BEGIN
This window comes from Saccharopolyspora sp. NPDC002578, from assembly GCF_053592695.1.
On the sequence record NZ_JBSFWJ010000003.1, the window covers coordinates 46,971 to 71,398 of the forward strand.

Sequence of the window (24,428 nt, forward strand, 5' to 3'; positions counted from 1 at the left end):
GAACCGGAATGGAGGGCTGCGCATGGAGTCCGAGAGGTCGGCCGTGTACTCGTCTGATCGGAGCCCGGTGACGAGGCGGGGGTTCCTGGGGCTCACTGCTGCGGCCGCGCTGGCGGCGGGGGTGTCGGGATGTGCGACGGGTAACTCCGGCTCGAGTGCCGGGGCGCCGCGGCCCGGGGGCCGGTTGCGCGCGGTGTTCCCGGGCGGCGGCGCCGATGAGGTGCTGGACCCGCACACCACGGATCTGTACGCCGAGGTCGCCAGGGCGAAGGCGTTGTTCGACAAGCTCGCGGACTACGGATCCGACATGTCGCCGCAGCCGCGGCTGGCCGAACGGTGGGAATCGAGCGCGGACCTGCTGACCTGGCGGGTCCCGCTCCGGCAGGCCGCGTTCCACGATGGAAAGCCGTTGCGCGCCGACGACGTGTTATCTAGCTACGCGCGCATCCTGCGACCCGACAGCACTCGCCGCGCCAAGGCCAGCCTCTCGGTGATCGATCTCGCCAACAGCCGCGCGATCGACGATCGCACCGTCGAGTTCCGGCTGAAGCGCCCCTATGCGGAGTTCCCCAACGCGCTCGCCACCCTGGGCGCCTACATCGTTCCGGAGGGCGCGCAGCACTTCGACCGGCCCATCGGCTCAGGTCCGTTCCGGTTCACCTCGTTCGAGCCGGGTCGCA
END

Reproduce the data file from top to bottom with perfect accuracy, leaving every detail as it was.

This window comes from Saccharopolyspora sp. NPDC002578, from assembly GCF_053592695.1.
On the sequence record NZ_JBSFWJ010000003.1, the window covers coordinates 46,971 to 71,398 of the forward strand.

Sequence of the window (24,428 nt, forward strand, 5' to 3'; positions counted from 1 at the left end):
GAACCGGAATGGAGGGCTGCGCATGGAGTCCGAGAGGTCGGCCGTGTACTCGTCTGATCGGAGCCCGGTGACGAGGCGGGGGTTCCTGGGGCTCACTGCTGCGGCCGCGCTGGCGGCGGGGGTGTCGGGATGTGCGACGGGTAACTCCGGCTCGAGTGCCGGGGCGCCGCGGCCCGGGGGCCGGTTGCGCGCGGTGTTCCCGGGCGGCGGCGCCGATGAGGTGCTGGACCCGCACACCACGGATCTGTACGCCGAGGTCGCCAGGGCGAAGGCGTTGTTCGACAAGCTCGCGGACTACGGATCCGACATGTCGCCGCAGCCGCGGCTGGCCGAACGGTGGGAATCGAGCGCGGACCTGCTGACCTGGCGGGTCCCGCTCCGGCAGGCCGCGTTCCACGATGGAAAGCCGTTGCGCGCCGACGACGTGTTATCTAGCTACGCGCGCATCCTGCGACCCGACAGCACTCGCCGCGCCAAGGCCAGCCTCTCGGTGATCGATCTCGCCAACAGCCGCGCGATCGACGATCGCACCGTCGAGTTCCGGCTGAAGCGCCCCTATGCGGAGTTCCCCAACGCGCTCGCCACCCTGGGCGCCTACATCGTTCCGGAGGGCGCGCAGCACTTCGACCGGCCCATCGGCTCAGGTCCGTTCCGGTTCACCTCGTTCGAGCCGGGTCGCA